When most Anglophones hear the words “New Town” they usually think of Milton Keynes or, if they are very knowledgeable, Stevenage. Some may disagree, but in general the New Towns of the UK are not considered a great success but there are mixed results.
The New Towns become even more disappointing when assessed from a cycling point of view and doubly so when it is taken into account that these towns, Stevenage in particular but also Milton Keynes, were designed by their planners to encourage cycling. When you see the cycling infrastructure in Stevenage and look at its cycling modal share (around 2%, the UK average) it shows that more is needed to make cycling a viable option. When assessing this we also need to keep in mind that the Dutch ownership of cars per capita is slightly higher than the UK, so this is not a question of car ownership but car usage (Note: NZ is number 8 on that list while the Netherlands and the UK are 32 and 34 respectively).
I wanted in particular to draw a comparison between Stevenage and Houten, a Dutch New Town constructed 10kms from Utrecht around a small existing village. Unlike Milton Keynes, Stevenage was designed with the cycle paths as integrated features, not add ons at the last minute. Also the designer, Eric Claxton, was an avid utility cyclist and based all his ideas for the cycle infrastructure off the latest Dutch standards of the time.
Despite that Stevenage has a modal share of less than 3%, while Houten’s was at around 44% in 2002 (and may be higher now). The difference is that the city has been designed with the assumption that cycling is the main mode of transport that people will use. Travelling into the centre of Houten by car involves using indirect routes and parking (especially on street parking) is scarce. As a result the city centre is quiet and safe, while the residents can easily use their car for what it is really good at, intercity travel using a system of excellent motorways.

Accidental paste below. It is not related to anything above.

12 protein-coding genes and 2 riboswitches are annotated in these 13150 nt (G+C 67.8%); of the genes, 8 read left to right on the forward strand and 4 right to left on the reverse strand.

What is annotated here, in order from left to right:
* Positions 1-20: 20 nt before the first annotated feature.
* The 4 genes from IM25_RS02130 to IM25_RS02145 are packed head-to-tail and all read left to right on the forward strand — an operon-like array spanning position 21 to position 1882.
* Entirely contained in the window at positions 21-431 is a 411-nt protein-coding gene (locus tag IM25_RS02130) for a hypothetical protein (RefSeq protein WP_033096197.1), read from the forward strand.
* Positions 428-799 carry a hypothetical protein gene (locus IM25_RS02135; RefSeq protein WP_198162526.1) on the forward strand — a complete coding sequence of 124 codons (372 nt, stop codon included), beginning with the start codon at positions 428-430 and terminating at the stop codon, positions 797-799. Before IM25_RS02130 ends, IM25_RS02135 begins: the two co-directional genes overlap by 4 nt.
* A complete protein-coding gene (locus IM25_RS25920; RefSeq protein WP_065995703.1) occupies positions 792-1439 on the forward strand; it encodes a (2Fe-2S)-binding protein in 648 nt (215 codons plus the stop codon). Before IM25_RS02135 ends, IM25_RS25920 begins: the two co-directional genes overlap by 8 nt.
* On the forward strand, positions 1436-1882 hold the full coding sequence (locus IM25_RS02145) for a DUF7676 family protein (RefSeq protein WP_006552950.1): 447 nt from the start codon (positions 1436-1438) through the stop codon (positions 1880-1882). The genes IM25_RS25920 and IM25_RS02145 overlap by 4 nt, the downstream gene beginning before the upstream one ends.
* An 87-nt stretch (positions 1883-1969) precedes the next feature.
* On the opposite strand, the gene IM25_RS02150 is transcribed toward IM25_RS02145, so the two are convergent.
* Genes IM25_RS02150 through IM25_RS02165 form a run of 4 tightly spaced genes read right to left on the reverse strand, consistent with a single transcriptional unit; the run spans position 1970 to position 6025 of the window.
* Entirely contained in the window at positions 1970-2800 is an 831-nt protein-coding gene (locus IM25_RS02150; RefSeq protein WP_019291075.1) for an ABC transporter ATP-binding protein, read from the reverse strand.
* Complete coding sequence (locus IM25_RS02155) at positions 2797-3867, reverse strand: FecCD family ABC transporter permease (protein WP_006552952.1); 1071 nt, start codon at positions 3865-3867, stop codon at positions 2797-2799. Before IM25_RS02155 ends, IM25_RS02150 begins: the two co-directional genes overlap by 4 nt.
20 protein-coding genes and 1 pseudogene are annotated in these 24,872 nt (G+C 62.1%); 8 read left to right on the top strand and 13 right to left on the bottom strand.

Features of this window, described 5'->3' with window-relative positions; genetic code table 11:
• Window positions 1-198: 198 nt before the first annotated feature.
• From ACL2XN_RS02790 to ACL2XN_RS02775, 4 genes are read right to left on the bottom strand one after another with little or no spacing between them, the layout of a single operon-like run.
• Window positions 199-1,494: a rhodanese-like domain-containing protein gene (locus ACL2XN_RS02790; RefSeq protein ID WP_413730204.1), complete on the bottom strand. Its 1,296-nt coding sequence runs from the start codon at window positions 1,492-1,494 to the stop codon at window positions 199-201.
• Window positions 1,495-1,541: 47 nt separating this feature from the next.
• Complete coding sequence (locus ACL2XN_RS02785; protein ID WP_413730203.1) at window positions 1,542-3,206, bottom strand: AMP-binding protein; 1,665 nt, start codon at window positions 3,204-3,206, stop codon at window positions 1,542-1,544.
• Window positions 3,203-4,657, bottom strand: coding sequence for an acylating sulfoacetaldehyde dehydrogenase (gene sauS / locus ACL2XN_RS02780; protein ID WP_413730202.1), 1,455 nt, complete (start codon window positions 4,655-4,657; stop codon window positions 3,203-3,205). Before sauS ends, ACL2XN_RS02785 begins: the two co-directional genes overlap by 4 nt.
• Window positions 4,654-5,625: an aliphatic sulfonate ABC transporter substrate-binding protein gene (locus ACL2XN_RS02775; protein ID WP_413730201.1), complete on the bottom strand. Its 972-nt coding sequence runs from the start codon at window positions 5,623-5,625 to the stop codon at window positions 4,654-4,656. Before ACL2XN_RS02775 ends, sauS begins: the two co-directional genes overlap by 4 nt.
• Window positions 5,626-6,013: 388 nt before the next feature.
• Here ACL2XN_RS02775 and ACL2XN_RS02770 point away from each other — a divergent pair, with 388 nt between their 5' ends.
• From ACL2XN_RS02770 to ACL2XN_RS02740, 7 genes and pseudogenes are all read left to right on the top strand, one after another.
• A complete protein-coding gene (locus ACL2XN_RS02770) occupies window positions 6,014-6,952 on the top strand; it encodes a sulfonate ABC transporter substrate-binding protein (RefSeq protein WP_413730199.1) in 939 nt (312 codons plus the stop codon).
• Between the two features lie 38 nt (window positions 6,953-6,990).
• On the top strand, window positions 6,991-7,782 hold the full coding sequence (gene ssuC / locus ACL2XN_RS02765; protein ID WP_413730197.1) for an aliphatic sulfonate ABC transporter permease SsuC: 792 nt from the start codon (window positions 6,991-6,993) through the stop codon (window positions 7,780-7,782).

Cycle parking is also very good in Houten, especially at the Transferium in the train station. In Houten, 60% of rail travellers arrive at the station by bicycle when the average in the Netherlands is 40%. The town was built around an existing train station which has actually been moved to make it more efficient. When the town was expanded (it is a very desirable option, especially for Utrecht residents) another train station was built further south.
So how is this relevant for New Zealand (beside the obvious fact that Houten is a good example of how cycling can succeed in a modern town)? Well many people are suggesting that satellite towns be built to alleviate some of the population pressure on Auckland. I would be fully supportive of this if those towns were a vision of something different, cycling and rail towns built on the Houten model. After all, that was the vision for New Zealand before the 1949 National government scrapped the expansion of Wellington’s successful rail oriented suburban developments to Auckland and Christchurch.
Instead of course, we are more likely to get towns like Marsden City, where cars dominate, there is no rail link and cycling is just part of the green washing. Cycling will be a recreational activity to be enjoyed once you have unloaded the bikes from the SUV. In other words, business as usual for autodependent New Zealand.